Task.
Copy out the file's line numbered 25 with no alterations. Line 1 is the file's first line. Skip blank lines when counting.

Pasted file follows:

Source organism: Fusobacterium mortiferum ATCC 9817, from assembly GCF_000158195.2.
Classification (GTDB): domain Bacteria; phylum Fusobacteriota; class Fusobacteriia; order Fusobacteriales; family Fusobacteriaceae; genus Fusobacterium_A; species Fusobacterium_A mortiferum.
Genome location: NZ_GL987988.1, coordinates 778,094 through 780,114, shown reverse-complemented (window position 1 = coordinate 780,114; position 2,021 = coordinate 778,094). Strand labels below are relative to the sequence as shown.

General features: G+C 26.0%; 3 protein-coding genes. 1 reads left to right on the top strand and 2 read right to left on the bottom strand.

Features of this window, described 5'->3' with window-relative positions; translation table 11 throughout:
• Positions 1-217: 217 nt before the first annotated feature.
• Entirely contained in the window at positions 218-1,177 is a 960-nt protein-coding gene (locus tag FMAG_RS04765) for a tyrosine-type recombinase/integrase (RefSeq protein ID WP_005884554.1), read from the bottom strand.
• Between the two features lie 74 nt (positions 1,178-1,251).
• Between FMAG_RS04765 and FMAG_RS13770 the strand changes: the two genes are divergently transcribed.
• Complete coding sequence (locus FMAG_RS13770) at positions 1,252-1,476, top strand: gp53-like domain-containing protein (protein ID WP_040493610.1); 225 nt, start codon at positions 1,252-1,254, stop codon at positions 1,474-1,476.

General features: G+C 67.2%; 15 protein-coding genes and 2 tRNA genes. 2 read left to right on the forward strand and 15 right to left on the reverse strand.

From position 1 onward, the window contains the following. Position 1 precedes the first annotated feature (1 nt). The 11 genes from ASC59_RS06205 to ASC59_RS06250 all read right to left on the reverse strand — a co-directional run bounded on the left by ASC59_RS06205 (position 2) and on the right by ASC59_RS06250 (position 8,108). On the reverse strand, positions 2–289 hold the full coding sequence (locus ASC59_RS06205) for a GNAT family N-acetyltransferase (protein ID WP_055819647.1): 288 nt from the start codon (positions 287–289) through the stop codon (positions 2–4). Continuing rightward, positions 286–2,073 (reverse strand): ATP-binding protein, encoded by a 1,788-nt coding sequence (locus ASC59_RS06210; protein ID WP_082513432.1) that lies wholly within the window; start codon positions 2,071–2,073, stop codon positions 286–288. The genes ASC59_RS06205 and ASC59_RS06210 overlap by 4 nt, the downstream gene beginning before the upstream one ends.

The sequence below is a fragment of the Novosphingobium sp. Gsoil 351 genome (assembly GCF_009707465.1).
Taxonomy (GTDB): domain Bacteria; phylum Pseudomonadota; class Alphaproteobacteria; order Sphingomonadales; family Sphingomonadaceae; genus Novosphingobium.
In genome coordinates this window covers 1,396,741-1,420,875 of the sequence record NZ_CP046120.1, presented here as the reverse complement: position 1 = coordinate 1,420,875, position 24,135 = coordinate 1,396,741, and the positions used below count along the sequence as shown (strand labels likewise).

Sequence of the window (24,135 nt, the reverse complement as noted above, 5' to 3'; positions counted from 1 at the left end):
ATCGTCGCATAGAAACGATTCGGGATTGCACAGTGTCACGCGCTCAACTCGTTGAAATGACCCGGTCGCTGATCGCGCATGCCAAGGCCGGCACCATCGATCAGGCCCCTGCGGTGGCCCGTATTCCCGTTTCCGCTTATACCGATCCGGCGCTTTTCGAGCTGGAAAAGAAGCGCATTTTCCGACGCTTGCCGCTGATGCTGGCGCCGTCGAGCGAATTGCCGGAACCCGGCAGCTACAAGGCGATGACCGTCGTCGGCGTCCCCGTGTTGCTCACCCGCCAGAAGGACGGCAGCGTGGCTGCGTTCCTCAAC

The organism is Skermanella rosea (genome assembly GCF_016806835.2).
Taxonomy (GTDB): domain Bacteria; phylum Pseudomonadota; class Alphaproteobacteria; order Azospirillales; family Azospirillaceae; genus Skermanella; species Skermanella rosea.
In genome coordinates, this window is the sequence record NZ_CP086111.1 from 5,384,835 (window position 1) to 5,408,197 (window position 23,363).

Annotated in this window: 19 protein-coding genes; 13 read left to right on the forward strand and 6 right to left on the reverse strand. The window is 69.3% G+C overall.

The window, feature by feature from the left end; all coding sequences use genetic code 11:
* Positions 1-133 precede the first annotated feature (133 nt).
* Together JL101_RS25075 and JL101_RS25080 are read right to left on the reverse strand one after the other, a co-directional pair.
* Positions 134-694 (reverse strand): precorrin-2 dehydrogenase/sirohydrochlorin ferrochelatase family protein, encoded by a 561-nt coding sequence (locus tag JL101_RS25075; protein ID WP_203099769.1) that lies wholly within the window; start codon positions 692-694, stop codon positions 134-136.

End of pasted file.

* Positions 134-694 (reverse strand): precorrin-2 dehydrogenase/sirohydrochlorin ferrochelatase family protein, encoded by a 561-nt coding sequence (locus tag JL101_RS25075; protein ID WP_203099769.1) that lies wholly within the window; start codon positions 692-694, stop codon positions 134-136.